Citizen engineers, beware the Beaver State. If you want to discuss engineering in a public setting, you’d better have a license. If you don’t, you could end up like Oregon resident Mats Järlström — paying a $500 fine and being threatened with even larger civil penalties and jail time.
The story of how Järlström became ensnared in this unfortunate series of events begins innocently enough, and it’s a story that any Hackaday reader can probably relate to. After his wife received a traffic ticket in the mail from a red-light camera in the town of Beaverton, Järlström began pondering the math of traffic signal timing. After a little digging, he found the formula used for calculating the time traffic signals stay in the yellow stage. Moreover, he found a flaw in the formula, which dates back to 1959, that could lead to incorrect violations issued by automated traffic cameras.
Järlström began communicating his findings far and wide, as any of us might do in an attempt to right an injustice. But the first rule of engineering in Oregon is apparently not to talk about engineering in Oregon if you’re not a licensed professional engineer (PE), which Järlström is not. With a Bachelor’s in Electrical Engineering from his native Sweden, the twenty-year resident of Oregon is not qualified to practice engineering in that state, at least by the lights of the Oregon State Board of Examiners for Engineering and Land Surveying. We’ve looked at unlicensed engineering issues before and it’s interesting now to take a look at an example in practice.
That Board got wind of Järlström’s nefarious unlicensed engineering activities through a pretty direct route: he told them about it. He asked the Board to look into the traffic engineering practices in Beaverton, insisting that the city engineers were misusing traffic light timing formulas. They responded with a request that he stop practicing engineering without a license, and to stop referring to himself as an engineer without proper accreditation, lest fines and other actions be taken.
Although Järlström agreed to comply with the Board’s request, he continued to press the issue, this time on a much larger stage. The National Council of Examiners for Engineering and Surveying, the Washington County Sheriff’s Office, local TV news, and even 60 Minutes were all contacted with his findings. At that point, the Board swept in with a criminal investigation and issued the $500 fine, which Järlström paid.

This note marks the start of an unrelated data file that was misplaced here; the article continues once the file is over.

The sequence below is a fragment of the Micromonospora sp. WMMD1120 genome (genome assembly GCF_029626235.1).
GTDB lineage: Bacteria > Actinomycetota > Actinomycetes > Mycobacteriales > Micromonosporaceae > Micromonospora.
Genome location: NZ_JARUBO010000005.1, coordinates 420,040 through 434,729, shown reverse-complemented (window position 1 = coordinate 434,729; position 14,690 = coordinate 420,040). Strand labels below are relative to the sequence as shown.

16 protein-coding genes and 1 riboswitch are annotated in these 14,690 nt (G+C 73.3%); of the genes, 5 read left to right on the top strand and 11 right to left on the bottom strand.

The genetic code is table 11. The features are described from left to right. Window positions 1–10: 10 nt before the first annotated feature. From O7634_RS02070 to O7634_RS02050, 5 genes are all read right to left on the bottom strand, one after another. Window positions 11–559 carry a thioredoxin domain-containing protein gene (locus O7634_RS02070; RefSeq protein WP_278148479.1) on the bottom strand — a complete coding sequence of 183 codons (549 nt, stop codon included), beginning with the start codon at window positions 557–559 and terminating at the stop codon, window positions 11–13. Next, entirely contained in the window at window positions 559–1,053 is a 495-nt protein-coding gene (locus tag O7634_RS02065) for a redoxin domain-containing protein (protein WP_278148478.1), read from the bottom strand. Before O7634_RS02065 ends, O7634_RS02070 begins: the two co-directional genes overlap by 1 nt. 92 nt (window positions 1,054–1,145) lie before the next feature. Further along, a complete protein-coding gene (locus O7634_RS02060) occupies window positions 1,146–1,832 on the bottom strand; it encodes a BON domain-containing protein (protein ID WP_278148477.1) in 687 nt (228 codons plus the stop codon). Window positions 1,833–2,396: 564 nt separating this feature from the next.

There’s much more to this story, including the appeals process that Järlström is going through now. The popular media has picked up the story, to the point where a Google search of “Mats Järlström” brings up nothing but first-page hits on this specific story. But for Hackaday readers, the pressing issue is: could such apparent bureaucratic overreach affect me?
Degree Versus License
Like I pointed out, the analysis that Järlström did was something that any of us might have done. But despite my snarky “Fight Club” reference before, I don’t think his problems began with talking about his findings, which any of us would likely do in one way or another. I think he ran afoul of the system by challenging the Board of Examiners to investigate one of their own.
It’s cliche to joke about rules and limitations placed on the “blue collar” fields by trade unions, snickering at rules that say which apprentice can carry what material across the job site or the like. But don’t fool yourself — the rules that are put in place by august bodies such as the Oregon State Board of Examiners for Engineering and Surveying are designed to protect the jobs of dues paying members, just like any trade union’s rules.
To a certain extent, that’s a good thing — none of us want ersatz engineers building bridges or wannabe electricians wiring homes. But recall Pournelle’s Iron Law of Bureaucracy and realize that eventually, the whole point of a bureaucracy becomes protecting itself. In Järlström’s case, his challenge to the Board to investigate the city engineers was an affront to the bureaucracy, and they responded as bureaucrats often do: with a vengeance. Järlström is an engineer by degree but not by license. That distinction is at loggerheads in this affair.
So yes, dear Hackaday readers and fellow citizens scientists and engineers, you too might one day find yourself slapped with a cease and desist order pursuant to your non-accredited activities. Hack carefully, know your limits, and know the legality of how you represent yourself to the public. And above all, when you tug on a tiger’s tail you should have a plan to deal with the teeth.